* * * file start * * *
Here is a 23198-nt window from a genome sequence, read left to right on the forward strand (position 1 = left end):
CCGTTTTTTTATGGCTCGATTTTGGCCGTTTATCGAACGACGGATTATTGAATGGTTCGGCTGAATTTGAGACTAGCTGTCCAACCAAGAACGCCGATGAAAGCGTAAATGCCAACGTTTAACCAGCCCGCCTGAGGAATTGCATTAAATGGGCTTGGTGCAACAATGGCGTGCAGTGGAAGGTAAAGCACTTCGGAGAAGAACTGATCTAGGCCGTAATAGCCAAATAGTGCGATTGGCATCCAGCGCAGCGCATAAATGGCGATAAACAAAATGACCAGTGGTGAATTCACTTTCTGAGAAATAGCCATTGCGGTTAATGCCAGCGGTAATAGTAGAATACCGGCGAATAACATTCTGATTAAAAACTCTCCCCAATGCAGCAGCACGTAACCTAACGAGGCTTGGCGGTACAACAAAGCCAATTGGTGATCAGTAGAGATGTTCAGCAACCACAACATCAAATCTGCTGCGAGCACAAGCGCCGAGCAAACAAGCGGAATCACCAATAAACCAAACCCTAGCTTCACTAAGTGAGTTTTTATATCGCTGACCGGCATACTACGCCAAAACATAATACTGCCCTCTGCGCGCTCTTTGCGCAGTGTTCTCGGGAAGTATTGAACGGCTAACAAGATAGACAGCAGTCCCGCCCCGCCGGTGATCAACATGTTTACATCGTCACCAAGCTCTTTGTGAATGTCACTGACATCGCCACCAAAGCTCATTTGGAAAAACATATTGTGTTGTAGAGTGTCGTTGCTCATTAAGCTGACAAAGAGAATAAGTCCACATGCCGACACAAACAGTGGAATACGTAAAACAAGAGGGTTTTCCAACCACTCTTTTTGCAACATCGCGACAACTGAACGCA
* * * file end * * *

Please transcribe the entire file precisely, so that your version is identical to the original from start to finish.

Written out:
Here is a 23198-nt window from a genome sequence, read left to right on the forward strand (position 1 = left end):
CCGTTTTTTTATGGCTCGATTTTGGCCGTTTATCGAACGACGGATTATTGAATGGTTCGGCTGAATTTGAGACTAGCTGTCCAACCAAGAACGCCGATGAAAGCGTAAATGCCAACGTTTAACCAGCCCGCCTGAGGAATTGCATTAAATGGGCTTGGTGCAACAATGGCGTGCAGTGGAAGGTAAAGCACTTCGGAGAAGAACTGATCTAGGCCGTAATAGCCAAATAGTGCGATTGGCATCCAGCGCAGCGCATAAATGGCGATAAACAAAATGACCAGTGGTGAATTCACTTTCTGAGAAATAGCCATTGCGGTTAATGCCAGCGGTAATAGTAGAATACCGGCGAATAACATTCTGATTAAAAACTCTCCCCAATGCAGCAGCACGTAACCTAACGAGGCTTGGCGGTACAACAAAGCCAATTGGTGATCAGTAGAGATGTTCAGCAACCACAACATCAAATCTGCTGCGAGCACAAGCGCCGAGCAAACAAGCGGAATCACCAATAAACCAAACCCTAGCTTCACTAAGTGAGTTTTTATATCGCTGACCGGCATACTACGCCAAAACATAATACTGCCCTCTGCGCGCTCTTTGCGCAGTGTTCTCGGGAAGTATTGAACGGCTAACAAGATAGACAGCAGTCCCGCCCCGCCGGTGATCAACATGTTTACATCGTCACCAAGCTCTTTGTGAATGTCACTGACATCGCCACCAAAGCTCATTTGGAAAAACATATTGTGTTGTAGAGTGTCGTTGCTCATTAAGCTGACAAAGAGAATAAGTCCACATGCCGACACAAACAGTGGAATACGTAAAACAAGAGGGTTTTCCAACCACTCTTTTTGCAACATCGCGACAACTGAACGCA